The framework theory is a philosophical theory in American football that good teams must be built around a frame. Either a scheme or a skill player, the frame must be what the team is built around.
Typically, the skill player is one that can be counted on for long periods of time, such as a quarterback. Players like running backs and wide receivers are much more at risk of injury, so it is more risky to make them your frame.
This theory is not to be misconstrued for the patchwork theory. The patchwork theory is one that goes over the framework theory, where you can fill the holes around the frame with "patches" and work to protect the construction of your framework.
Sometimes when the patchwork theory is misconstrued as a framework, or if the framework has become bad and needs to be replaced, you can get what you have in Carolina and Minnesota
Carolina's record since 2003 has not been great. Since they lost to the Patriots in the Super Bowl, they've put up two winning seasons. Two. Granted, they only have four in their history, but that's beside the point.
They had lost any semblance of good quarterback play in recent years, and have been hard-pressed to get the ball to guys like Steve Smith, all while watching the defensive cornerstone, Julius Peppers, jump ship and go to Chicago.
The offensive has been inconsistent and non-cohesive. It just doesn't seem to work out in Carolina for some reason, and the defense has been okay at some points and terrible at others. It makes sense if the offense can't stay on the field, but if you can't stop them from scoring, you're going to lose.
Who has a brighter future?
Then there's Minnesota. Since 2003, the Vikings have had a lot of downs, and one big up, followed by a series of unfortunate letdowns. They've posted three winning seasons, but still have not reached the Super Bowl since 1977. They nearly made it in 2009, but were stopped short by the New Orleans Saints.
They've had quarterback problem after quarterback problem, save for 2009, when Brett Favre came back for a monster year. They bring in veteran quarterbacks who seem to have problems moving the ball. With so much talent on the Vikings roster, offense shouldn't be a problem.
Then, this year, both teams drafted a quarterback who could be the quarterback of the future for both teams.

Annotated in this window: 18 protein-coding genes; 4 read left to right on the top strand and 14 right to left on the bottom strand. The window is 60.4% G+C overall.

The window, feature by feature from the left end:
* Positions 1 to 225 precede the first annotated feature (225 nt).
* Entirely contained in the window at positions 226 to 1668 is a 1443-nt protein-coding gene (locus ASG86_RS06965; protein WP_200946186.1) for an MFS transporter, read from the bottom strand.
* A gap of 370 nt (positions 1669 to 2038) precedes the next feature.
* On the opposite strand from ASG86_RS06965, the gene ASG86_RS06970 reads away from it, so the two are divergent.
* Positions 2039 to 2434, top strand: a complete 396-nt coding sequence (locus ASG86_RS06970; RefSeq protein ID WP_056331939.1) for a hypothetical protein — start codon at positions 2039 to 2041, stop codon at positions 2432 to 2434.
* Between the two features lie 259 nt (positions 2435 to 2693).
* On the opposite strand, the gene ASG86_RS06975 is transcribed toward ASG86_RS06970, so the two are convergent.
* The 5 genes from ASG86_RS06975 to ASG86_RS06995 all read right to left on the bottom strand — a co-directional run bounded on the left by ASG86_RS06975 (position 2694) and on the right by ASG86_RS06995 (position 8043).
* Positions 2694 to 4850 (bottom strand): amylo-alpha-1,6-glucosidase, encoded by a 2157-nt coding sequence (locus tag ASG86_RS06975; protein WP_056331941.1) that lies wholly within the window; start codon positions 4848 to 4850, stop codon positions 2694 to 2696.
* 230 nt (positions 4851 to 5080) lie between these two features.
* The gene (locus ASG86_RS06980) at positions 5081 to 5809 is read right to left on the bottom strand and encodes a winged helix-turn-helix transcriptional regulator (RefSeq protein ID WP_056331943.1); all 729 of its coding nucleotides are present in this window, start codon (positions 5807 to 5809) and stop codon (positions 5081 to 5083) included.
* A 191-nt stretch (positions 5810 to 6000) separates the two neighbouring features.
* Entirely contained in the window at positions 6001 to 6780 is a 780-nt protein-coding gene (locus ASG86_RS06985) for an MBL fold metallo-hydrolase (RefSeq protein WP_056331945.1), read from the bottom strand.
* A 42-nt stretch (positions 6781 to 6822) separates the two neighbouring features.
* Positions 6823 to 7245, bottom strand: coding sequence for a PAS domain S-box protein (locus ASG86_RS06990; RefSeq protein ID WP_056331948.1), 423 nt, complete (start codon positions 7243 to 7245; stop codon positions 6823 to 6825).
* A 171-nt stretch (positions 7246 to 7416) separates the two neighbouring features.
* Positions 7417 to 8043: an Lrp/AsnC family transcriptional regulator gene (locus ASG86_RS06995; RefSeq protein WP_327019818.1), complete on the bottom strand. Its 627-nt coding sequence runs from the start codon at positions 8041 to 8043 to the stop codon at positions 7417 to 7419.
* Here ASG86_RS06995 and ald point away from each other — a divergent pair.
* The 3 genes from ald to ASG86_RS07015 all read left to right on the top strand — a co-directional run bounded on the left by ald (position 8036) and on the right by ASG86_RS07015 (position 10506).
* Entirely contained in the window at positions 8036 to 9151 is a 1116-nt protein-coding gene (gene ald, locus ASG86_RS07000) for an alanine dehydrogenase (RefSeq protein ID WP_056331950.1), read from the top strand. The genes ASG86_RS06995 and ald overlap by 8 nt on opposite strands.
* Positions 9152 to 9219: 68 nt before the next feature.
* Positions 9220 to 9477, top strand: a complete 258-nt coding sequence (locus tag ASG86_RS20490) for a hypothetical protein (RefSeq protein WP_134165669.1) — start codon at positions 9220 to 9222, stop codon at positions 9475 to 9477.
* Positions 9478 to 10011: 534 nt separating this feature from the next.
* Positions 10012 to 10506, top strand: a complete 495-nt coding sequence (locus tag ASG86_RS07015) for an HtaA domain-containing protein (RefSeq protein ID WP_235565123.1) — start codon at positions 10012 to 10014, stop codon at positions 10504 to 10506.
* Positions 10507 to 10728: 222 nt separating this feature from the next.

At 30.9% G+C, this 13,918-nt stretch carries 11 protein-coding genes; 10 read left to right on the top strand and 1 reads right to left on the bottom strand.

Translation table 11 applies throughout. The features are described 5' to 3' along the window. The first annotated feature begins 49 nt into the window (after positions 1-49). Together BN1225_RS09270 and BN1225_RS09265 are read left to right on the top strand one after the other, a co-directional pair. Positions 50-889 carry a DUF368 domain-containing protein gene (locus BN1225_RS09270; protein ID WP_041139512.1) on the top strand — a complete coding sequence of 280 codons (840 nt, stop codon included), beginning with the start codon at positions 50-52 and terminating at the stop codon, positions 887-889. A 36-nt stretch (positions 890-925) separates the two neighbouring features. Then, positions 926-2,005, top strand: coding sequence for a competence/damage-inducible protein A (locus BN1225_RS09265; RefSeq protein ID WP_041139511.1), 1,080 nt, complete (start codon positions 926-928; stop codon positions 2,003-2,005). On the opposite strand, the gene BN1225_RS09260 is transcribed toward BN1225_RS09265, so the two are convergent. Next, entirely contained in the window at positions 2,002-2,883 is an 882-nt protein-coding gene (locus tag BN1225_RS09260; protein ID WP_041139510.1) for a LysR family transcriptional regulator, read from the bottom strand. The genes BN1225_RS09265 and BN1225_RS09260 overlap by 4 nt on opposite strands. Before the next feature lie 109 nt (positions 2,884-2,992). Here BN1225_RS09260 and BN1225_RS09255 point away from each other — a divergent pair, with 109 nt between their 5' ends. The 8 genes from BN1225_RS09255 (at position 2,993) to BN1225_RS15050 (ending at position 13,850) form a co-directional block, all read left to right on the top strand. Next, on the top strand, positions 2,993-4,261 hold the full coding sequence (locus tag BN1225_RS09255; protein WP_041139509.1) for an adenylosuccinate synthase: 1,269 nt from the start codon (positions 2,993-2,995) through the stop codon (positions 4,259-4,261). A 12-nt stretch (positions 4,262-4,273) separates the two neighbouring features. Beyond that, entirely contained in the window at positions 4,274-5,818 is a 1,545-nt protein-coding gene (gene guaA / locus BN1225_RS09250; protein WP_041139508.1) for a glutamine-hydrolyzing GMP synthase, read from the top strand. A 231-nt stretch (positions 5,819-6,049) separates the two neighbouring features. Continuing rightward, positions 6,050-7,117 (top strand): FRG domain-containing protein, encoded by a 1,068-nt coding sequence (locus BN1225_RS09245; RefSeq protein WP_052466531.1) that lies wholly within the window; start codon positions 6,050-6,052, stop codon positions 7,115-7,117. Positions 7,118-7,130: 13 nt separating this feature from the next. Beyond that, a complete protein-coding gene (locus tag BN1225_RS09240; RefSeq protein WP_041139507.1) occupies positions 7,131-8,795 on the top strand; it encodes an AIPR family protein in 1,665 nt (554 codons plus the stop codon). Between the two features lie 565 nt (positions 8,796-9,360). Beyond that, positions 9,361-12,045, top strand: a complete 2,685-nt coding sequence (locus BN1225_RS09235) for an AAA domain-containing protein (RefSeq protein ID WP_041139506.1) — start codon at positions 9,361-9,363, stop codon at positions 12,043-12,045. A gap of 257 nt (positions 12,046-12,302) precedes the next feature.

Cam Newton in Carolina has quickly become an NFL sensation, setting records and giving life and electricity to the Panthers' offense; while also resurrecting the career of wide receiver Steve Smith.
For a rookie, he's torn apart complex defenses in the NFL like Peyton Manning in 2004. It is truly a sight to behold. He works his magic up and down the field. He makes defenses and defensive backs look silly on any given play, and he also has the ability to scramble. At 6'5", 248 pounds, he's a big, strongly built quarterback. He's got a great arm and has no problem making reads.
Newton's got the makings of becoming the framework for a great Carolina offense. He could be more than what anyone expected. He plays like Warren Moon and is built like a linebacker. He's difficult to take down, and he's even harder to keep still.
He's like one of those Water Weiner toys. You get a hold of him and he squirts out the other side of your hand and into the open. Cam is very hard to stop.
Although there is one qualm with Mr. Incredible: His throwing mechanics. They're not bad. He gets the ball out great and he's all right with accuracy. The problem is his wind up. He pulls it back very far.
The upside is that he keeps it high, unlike Tim Tebow, who pulls it low. But this problem was exacerbated in the loss to the Vikings on Sunday, when Jared Allen could just come around the end and knock the ball out of Cam's wind-up. Fixable, but concerning.
And then there's Christian Ponder. In my opinion, the most overlooked quarterback coming into the 2011 draft. He never played with a skill player at Florida State that was drafted into the NFL, but he's got a quick release with a sense for pressure.
He does get a bit frazzled at times, but who doesn't? Ponder has the poise of a pocket passer and the instincts of a scrambler. He can step up, and he's great at keeping his eyes down field.
A problem with Ponder is his lack of reliable receivers. He has no go-to guy. No one he can really trust. His instincts are wasted on guys with "sort-of" talent like Devin Aromashodu. The Vikings have got to get someone to take the top off of the defense and let Ponder throw it to him.
The offensive line really isn't the problem, as much as people say it is. It was problem with Donovan McNabb, who is indecisive and takes too long in the pocket. So the real issue is at receiver, but this is a tightly contested and debated theory.
These two young men are franchise quarterbacks. Both organizations took steps forward in taking guys who can make a difference in their futures, unlike precedent for Minnesota especially, who tends to take lackluster veterans.
Maybe, someday, these two teams will make for some great playoff matchups.